With my little DuoCore machine I can still edit direct from AVCHD to MPEG2 or I can transcode from AVCHD to HDV and then to MPEG2.
However my render time using HD format takes forever (which is time I don't have!!) Even a clip of say 10 minutes downgraded to HDV will take around an hour to render (AVCHD takes even longer) The same clip in SD will render in 5 minutes or less with a Res difference that no bride will ever detect so it makes sense to get the job done in a fraction of the time as each wedding has around 160 minutes of raw footage so I usually need to render around 80 -100 minutes in all and I haven't got a few days to just render footage!!

I personally think that unless Bill is shooting at max bitrate of 26mbs even he would find it hard to notice the difference between an SD -SD or an HD-SD DVD!!!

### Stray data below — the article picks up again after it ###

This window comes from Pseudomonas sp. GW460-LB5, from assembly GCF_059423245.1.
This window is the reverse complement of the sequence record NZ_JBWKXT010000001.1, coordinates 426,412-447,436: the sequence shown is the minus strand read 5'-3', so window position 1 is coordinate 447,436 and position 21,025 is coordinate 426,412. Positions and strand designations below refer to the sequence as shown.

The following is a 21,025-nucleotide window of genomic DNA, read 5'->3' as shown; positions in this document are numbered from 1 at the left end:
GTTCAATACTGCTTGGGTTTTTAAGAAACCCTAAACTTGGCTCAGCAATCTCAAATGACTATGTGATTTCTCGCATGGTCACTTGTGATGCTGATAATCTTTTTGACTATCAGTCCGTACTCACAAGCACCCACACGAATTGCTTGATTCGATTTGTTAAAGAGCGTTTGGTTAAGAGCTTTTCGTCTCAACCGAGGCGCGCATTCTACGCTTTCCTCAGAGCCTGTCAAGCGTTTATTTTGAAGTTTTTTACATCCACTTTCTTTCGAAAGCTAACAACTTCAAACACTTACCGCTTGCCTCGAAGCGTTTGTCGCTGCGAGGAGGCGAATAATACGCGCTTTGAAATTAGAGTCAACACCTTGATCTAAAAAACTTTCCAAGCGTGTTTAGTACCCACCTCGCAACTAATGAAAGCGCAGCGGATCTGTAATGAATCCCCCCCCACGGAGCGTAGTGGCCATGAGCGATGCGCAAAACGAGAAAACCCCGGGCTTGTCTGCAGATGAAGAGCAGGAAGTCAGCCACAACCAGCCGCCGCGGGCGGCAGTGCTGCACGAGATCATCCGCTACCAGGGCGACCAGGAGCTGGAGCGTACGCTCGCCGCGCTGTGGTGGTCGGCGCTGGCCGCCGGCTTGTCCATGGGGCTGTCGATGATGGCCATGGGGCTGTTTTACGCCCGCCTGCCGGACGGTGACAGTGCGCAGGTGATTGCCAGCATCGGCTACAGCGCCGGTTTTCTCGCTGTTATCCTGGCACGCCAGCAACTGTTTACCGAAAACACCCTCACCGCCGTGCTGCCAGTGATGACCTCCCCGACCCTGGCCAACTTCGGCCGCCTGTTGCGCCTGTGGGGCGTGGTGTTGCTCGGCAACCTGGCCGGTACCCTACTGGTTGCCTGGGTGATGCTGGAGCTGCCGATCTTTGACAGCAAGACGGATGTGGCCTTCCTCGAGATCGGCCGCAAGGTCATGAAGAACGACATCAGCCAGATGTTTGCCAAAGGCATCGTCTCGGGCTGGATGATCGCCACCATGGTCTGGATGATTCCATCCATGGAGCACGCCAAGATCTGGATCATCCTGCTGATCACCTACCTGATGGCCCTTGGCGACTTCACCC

If Bill needs to go the NLE route look in the Vegas forum but be warned the process is not a simple as it sounds!!! To me that's a huge amount of work to gain just a fraction better quality!!

Chris
Chris Harding is offline   Reply With Quote
Old March 13th, 2010, 08:54 AM   #6
Regular Crew
 
Join Date: Dec 2003
Location: Raleigh, NC and Atlanta, GA
Posts: 52
Just my 2 cents, but we've been shooting with an HMC-150 for a few months now, and about 90 percent of our edited output is still SD. We never downconvert. We simply import the full HD clips into an SD project(Adobe CS4). It's wonderful to have that full HD picture on an SD timeline, because it give you so much more real estate to play with, adjusting poorly framed shots, faking dolly moves as well as pan/zooms, etc. Now, having said that, you definitely will take a rendering performance hit on a slower machine, but if your system is properly set up for HD material, or you don't mind the rendering, it's definitely worth it.

Steve Brame
__________________
Steve Brame
creative illusions Productions